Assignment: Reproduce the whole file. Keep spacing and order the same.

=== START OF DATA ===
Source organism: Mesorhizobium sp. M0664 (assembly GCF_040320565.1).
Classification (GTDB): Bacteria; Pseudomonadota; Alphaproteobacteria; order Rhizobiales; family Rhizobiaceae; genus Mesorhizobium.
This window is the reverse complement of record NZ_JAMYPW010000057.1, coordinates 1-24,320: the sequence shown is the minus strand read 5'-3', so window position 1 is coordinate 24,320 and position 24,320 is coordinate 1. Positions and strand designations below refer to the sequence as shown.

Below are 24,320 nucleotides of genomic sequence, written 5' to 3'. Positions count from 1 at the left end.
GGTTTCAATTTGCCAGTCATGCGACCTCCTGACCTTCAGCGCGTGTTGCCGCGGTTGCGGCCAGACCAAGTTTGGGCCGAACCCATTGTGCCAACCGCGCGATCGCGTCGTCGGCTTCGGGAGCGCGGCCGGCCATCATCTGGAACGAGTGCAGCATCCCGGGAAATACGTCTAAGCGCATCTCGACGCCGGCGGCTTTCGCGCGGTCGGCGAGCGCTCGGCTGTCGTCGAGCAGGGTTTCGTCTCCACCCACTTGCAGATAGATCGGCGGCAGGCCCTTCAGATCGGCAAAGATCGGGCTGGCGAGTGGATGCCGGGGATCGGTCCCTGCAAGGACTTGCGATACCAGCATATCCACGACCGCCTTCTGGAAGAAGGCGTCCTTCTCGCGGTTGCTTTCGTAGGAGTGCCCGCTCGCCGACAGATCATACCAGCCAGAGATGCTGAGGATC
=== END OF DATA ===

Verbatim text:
Source organism: Mesorhizobium sp. M0664 (assembly GCF_040320565.1).
Classification (GTDB): Bacteria; Pseudomonadota; Alphaproteobacteria; order Rhizobiales; family Rhizobiaceae; genus Mesorhizobium.
This window is the reverse complement of record NZ_JAMYPW010000057.1, coordinates 1-24,320: the sequence shown is the minus strand read 5'-3', so window position 1 is coordinate 24,320 and position 24,320 is coordinate 1. Positions and strand designations below refer to the sequence as shown.

Below are 24,320 nucleotides of genomic sequence, written 5' to 3'. Positions count from 1 at the left end.
GGTTTCAATTTGCCAGTCATGCGACCTCCTGACCTTCAGCGCGTGTTGCCGCGGTTGCGGCCAGACCAAGTTTGGGCCGAACCCATTGTGCCAACCGCGCGATCGCGTCGTCGGCTTCGGGAGCGCGGCCGGCCATCATCTGGAACGAGTGCAGCATCCCGGGAAATACGTCTAAGCGCATCTCGACGCCGGCGGCTTTCGCGCGGTCGGCGAGCGCTCGGCTGTCGTCGAGCAGGGTTTCGTCTCCACCCACTTGCAGATAGATCGGCGGCAGGCCCTTCAGATCGGCAAAGATCGGGCTGGCGAGTGGATGCCGGGGATCGGTCCCTGCAAGGACTTGCGATACCAGCATATCCACGACCGCCTTCTGGAAGAAGGCGTCCTTCTCGCGGTTGCTTTCGTAGGAGTGCCCGCTCGCCGACAGATCATACCAGCCAGAGATGCTGAGGATC